A “lost” boulder rediscovered in a box in Salisbury Museum has provided powerful evidence that   the bluestones of Stonehenge were transported from West Wales by glacier ice. 

The evidence also makes it clear that the story of the transport of 80 bluestones by heroic Neolithic tribesmen, one of the great Stonehenge myths should now be dumped.

New research, published today in the International Quaternary Science Journal, describes in  detail the surface characteristics of the boulder, which suggest that it has had a complex history beginning with glacial entrainment and transport in North Pembrokeshire and ending at Stonehenge with human damage in Neolithic and modern times.

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The author of the paper, retired geography lecturer Dr Brian John, has been studying the impacts of glacial erratic transport for many years, with research-based for the most part in the source area of the bluestones.  But his research received an unexpected boost in 2022 when a small boulder made of volcanic rock was rediscovered in Salisbury Museum, having been ”missing” for 46 years.

The boulder was initially unearthed in a Stonehenge dig in 1924, and was considered to be of no importance, but the archaeologist RS Newall rescued it and stored it in his attic, until it was passed over to Salisbury Museum shortly before he died in 1976. 

Researcher Dr Brian JohnResearcher Dr Brian John (Image: Dr Brian John)

There was a brief burst of interest in the boulder around 1977, but then it was placed back into storage and effectively forgotten for another 46 years.

In 2022, Dr John found a reference to the boulder and asked the Museum Director Adrian Green if it was still in storage, and on discovering that it was, he was given permission to examine it and undertake a careful examination of its surface features.

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The volcanic boulder, about the size of a human skull, has a number of different facets and surface characteristics suggestive of glacial transport.  It also has surface weathering features that suggest it is far too old to have been quarried in Neolithic times or to have been knocked off one of the igneous monoliths at Stonehenge.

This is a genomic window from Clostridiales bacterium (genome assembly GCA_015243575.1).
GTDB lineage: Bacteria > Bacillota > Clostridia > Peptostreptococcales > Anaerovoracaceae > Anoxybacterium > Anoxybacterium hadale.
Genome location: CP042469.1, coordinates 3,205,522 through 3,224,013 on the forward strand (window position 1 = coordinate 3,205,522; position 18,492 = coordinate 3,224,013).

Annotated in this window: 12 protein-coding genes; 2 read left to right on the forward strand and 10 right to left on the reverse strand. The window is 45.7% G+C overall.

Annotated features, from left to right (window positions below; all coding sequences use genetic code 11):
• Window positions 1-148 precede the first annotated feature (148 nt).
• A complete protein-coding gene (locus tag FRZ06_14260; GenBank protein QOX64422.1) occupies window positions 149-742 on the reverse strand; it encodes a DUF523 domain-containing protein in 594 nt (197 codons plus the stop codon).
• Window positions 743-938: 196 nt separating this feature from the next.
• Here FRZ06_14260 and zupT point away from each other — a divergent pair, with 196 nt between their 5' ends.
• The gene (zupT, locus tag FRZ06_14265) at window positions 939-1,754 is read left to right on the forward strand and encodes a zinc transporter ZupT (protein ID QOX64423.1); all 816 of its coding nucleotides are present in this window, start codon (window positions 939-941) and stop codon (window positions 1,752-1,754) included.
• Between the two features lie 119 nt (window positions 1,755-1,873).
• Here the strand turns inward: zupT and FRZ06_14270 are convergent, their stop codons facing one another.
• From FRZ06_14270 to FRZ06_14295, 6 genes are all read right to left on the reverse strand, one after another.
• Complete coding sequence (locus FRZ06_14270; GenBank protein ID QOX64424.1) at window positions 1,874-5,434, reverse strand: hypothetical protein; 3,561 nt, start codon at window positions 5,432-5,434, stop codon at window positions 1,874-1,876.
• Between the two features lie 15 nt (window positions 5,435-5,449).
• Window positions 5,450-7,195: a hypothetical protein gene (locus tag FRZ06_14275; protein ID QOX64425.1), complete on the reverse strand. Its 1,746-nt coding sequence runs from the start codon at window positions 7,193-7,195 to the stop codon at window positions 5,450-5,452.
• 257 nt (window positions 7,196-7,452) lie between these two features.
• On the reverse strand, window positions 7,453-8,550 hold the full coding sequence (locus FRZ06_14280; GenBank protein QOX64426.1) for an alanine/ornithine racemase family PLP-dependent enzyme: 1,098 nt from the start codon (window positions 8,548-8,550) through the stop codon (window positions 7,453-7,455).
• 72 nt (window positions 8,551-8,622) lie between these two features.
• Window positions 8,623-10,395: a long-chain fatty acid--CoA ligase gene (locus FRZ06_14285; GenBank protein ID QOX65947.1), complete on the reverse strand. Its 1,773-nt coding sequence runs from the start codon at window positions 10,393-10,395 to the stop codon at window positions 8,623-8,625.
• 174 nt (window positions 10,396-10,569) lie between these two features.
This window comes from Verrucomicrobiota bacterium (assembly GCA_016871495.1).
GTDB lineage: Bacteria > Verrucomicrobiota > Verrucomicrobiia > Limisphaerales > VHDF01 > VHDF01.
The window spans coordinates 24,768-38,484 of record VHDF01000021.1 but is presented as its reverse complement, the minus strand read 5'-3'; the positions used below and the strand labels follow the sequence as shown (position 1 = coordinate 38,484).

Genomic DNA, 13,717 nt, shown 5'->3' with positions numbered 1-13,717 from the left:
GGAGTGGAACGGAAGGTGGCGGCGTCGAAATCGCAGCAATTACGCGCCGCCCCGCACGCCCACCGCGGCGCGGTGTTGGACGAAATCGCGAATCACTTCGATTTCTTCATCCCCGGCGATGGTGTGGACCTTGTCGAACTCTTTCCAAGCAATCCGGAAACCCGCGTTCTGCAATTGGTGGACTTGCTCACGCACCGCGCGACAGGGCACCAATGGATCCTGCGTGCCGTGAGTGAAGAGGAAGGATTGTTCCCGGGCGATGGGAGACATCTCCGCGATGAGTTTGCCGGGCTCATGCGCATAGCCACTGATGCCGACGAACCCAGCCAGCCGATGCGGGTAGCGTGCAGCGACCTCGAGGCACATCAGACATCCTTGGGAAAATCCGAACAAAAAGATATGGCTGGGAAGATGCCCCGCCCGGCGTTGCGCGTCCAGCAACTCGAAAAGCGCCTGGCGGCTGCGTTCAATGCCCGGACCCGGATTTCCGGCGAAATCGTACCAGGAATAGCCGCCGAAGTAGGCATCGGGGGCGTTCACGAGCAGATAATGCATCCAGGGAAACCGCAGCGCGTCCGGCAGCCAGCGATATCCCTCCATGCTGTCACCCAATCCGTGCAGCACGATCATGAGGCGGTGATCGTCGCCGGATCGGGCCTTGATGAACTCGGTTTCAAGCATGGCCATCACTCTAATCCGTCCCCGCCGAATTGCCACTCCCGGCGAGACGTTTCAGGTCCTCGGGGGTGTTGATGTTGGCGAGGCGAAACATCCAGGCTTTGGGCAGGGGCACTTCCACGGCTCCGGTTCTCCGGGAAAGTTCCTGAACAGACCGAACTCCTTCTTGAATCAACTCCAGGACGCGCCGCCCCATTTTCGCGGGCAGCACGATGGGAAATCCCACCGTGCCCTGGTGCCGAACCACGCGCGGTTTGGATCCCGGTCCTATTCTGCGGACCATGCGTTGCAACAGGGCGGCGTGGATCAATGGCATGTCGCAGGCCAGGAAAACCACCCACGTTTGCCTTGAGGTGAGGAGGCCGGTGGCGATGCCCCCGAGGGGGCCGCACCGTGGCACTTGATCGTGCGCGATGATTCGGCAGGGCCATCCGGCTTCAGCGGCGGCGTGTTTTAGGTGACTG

There are also encrustations of tufa on the boulder surface, indicative of burial in chalky or calcium-rich sediments for maybe hundreds of thousands of years.

On the other hand, the boulder has considerable “fresh” surface damage, suggesting that it was found by somebody, maybe during the Neolithic, and seen as a possible source for tool manufacture before being rejected when it was found unsuitable.  Ironically, most of the subsequent damage has been done by geologists.

Dr Brian John says:  “This boulder has had a fascinating history, but it is highly probable that it was carried into the Stonehenge area by glacier ice.  The rock type suggests a Pembrokeshire origin.  We should not be surprised by this. 

"The great majority of Stonehenge bluestones are not pillars at all, in spite of what we have all been encouraged to believe.  They are smoothed and deeply weathered glacial erratic boulders similar in shape and appearance to almost any assemblage of boulders to be found near any present-day glacier snout.”

Dr John dismisses the hypothesis involving monolith quarrying and human transport.  He claims that the Stonehenge bluestones were picked up by the vast Irish Sea Ice Stream as it flowed across Pembrokeshire, and then transported eastwards up the Bristol Channel to be dumped somewhere on Salisbury Plain, at a location still to be discovered.  

He also claims that Stonehenge was never finished, and that the building project was abandoned when the builders simply ran out of stones.

More information can be found at egqsj.copernicus.org/articles.